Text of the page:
I don't mess with D2 much but my quick and easy is to wrap loosely in foil with a small piece of paper inside. Foil has to be sealed airtight. Heat to non magnetic and hold for 15 minutes. Take out and cut end off of foil with scissors so the blade drops out point first into Parks 50 heated to 120 or so. Temper @ 425 three times. Works pretty good for short blades I make. I like to have pretty much all my grinding except edge bevel done before heat treating. D2 is a PITA to grind or sand after hardening. Makes 220 grit feel like worn out 800 or 1000 grit. CruforgeV is another one hard to work after heat treating. Like D2 it will also air harden on you real quick.
^^^And this is why I don't mind paying for a nice knife. You guys go to great lengths to make them functional and purty. That is ALOT of work and trial and error to get it perfect. Thanks to all of you who craft functional works of art.
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Old 01-13-2019, 10:57 AM   #11
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Quote:
Originally Posted by Jason Fry View Post
I like 1850 for D2. Foil packet with a 15-20 min soak at temp. I plate quench. Provides faster cooling than air quench, which makes less retained austentite. I personally think Iíd cryo as the continuation of the quench. Instead of cryoing between tempers, I cryo right after the quench, then do my two tempers at 450. This minimizes the retained austentite. RA tends to be brittle, and is generally not as good as martensite for edge retention properties.

And when I say cryo, I use dry ice and kerosene, about -100 F. Some use liquid nitrogen, even colder.

Each of us has our own ideas about HT process. Thatís why you get different answers.


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So, since the cryo process is the part I am going to have problems with sourcing the materials for, would placing it in the freezer after the quench do anything beneficial or just waste the time soent freezing it?
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Old 01-13-2019, 11:10 AM   #12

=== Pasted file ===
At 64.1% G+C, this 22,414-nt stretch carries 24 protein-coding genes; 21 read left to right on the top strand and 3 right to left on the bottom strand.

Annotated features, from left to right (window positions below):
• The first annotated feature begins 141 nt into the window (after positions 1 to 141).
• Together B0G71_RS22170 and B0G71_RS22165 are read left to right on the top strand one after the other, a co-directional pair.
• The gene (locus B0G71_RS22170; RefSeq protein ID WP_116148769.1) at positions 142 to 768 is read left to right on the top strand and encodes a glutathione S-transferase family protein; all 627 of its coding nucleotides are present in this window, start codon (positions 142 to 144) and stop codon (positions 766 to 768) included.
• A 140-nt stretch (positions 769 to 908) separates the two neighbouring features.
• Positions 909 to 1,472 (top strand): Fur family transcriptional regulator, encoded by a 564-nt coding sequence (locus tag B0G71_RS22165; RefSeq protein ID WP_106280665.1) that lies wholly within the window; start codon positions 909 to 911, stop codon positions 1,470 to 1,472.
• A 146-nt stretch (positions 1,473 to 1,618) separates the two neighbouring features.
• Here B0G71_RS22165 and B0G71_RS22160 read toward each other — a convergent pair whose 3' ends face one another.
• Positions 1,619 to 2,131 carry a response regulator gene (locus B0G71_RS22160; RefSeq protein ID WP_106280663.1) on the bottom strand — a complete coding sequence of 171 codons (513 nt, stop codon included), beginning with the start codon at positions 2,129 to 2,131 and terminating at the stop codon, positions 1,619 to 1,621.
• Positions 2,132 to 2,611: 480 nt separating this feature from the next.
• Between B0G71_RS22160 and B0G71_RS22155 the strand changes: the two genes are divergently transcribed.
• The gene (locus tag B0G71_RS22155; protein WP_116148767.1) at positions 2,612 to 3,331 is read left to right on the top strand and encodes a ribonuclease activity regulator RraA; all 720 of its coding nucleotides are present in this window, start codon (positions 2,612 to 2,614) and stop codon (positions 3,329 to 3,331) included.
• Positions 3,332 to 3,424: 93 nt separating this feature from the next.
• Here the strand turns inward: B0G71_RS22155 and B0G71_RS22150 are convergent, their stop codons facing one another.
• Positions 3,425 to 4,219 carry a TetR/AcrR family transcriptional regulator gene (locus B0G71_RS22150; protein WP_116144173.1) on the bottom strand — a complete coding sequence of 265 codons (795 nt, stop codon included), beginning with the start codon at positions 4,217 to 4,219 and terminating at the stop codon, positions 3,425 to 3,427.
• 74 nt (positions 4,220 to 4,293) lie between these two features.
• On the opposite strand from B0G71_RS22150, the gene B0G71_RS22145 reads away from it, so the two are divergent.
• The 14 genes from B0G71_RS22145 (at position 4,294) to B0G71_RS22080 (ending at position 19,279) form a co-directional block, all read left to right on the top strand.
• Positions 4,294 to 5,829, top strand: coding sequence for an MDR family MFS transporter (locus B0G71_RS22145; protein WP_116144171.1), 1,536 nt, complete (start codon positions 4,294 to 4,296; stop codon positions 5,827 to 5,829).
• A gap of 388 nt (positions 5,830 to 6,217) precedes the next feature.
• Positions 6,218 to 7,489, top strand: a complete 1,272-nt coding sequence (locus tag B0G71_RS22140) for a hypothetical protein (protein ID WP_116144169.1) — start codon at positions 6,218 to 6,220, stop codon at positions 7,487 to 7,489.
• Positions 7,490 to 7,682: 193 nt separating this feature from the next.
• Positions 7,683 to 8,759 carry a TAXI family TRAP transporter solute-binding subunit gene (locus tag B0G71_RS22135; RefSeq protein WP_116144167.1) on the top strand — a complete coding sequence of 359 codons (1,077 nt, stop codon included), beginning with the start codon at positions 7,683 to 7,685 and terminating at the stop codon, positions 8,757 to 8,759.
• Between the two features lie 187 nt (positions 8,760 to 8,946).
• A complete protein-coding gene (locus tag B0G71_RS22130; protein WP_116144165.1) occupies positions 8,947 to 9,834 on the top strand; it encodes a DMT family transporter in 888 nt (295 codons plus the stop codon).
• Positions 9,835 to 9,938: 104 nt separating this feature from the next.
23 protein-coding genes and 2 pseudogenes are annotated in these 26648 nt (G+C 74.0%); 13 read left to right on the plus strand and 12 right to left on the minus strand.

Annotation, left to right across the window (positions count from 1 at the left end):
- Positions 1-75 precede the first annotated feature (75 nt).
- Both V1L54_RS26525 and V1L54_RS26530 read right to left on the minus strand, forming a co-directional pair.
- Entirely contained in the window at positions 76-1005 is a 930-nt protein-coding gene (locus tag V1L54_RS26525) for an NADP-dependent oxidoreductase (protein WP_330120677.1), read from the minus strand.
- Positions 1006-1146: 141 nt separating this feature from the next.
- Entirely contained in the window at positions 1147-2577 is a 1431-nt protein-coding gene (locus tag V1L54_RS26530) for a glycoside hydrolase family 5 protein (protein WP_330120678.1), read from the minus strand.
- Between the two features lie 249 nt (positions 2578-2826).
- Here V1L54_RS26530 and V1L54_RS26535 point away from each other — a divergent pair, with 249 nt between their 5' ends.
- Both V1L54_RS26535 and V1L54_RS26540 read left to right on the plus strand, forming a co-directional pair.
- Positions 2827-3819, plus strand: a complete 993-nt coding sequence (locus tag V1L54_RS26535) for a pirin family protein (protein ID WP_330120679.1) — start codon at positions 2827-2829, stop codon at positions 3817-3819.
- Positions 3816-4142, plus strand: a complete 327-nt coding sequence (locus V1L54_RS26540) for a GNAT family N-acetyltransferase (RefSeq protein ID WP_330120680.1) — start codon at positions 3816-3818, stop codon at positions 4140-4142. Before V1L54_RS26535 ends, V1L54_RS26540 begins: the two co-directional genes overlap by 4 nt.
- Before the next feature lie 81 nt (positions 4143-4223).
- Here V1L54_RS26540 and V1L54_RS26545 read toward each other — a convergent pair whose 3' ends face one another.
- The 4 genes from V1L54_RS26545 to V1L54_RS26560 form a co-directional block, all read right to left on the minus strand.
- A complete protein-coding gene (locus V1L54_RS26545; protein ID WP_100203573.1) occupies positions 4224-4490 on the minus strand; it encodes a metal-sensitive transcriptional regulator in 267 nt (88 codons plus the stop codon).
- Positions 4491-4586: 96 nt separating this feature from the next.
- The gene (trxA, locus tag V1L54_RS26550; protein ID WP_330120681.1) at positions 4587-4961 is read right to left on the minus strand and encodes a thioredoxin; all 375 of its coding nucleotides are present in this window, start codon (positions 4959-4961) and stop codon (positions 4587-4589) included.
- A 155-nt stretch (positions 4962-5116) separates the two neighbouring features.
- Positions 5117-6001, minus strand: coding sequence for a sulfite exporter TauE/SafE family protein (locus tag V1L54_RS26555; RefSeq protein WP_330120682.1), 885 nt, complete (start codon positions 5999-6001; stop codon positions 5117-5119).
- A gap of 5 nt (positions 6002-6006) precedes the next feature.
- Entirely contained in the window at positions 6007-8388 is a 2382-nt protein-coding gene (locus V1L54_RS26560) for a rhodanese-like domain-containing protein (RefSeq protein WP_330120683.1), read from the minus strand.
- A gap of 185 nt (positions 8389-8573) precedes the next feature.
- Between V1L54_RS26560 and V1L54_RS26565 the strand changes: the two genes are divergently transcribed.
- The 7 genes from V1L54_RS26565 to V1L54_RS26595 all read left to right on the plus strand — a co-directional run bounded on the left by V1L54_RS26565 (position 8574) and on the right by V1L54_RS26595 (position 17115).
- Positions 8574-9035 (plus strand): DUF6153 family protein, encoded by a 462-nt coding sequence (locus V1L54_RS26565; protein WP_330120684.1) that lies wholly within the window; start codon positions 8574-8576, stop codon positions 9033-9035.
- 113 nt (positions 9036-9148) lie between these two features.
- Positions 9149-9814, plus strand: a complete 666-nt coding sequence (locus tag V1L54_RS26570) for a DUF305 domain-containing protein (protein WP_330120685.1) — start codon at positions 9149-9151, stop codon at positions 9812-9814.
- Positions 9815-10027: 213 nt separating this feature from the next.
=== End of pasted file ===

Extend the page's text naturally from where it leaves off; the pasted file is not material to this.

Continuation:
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Freezer wouldnít hurt anything, but dry ice would be better. I buy mine at the local united grocery store. Itís not that difficult to find.


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Old 01-13-2019, 04:21 PM   #13
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Quote:
Originally Posted by argel55 View Post
You'd have to ask Dozier that question.
Hahahaha, and he ain't telling ANYBODY!!

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Old 01-16-2019, 09:01 AM   #14
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Gonna give her another try today. We'll see what happens.
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Old 01-16-2019, 12:57 PM   #15
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Oil quench went well. Developed a slight warp where I stamped my mark on it but I go most of it out. This stuff cools quicker than I thought so I was scared to try to get the rest out, but its mine so I’ll be OK. Also has some stubborn decarb scale that didnt want to come off with the wire wheel. I bet the belt grinder can handle it though. Went in for the first temper and the oven is happily ticking away. Will update when finished.
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Old 01-17-2019, 09:05 AM   #16
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Tempered very well. Was even able to get the last little bit of warp out after the first temper cycle. There is some very stubborn decard on the face of the bevel that I cant get off with the wire wheel, but its in a unique pattern that resembles a hamon or something. I think it looks cool and was wondering if there would be any harm in leaving it there.
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Last edited by Bucksaw; 01-17-2019 at 09:10 AM.
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Old 01-17-2019, 11:35 AM   #17
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Elbow grease, lots and lots of it and wet/dry sandpaper will get that off

I use the scotch brite 3M surface conditioning belts on my 2x72. Makes quick work of cleaning up decarb. These belts ain't cheap but last a long long time.
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Old 01-17-2019, 11:41 AM   #18
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I also use one of these little jewels from Harbor freight. https://www.harborfreight.com/53-amp...der-62863.html
I have a place that I can get 1/2" scotchbrite surface conditioning belts for it. Works wonders on both wood and metal to get to hard to reach areas.
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Old 01-17-2019, 11:44 AM   #19
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Oh, I know I can get it off. I just wanna know if its gonna do anything to the lifespan of the steel to leave it on there.
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Old 01-17-2019, 12:56 PM   #20
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Quote:
Originally Posted by Bucksaw View Post
Oh, I know I can get it off. I just wanna know if its gonna do anything to the lifespan of the steel to leave it on there.
Maybe in 4 or 5 lifetimes
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Old 01-17-2019, 02:33 PM   #21
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Just wanted to make sure there wasnt some crazy chemistry going on under that scale that would cause corrosion or something.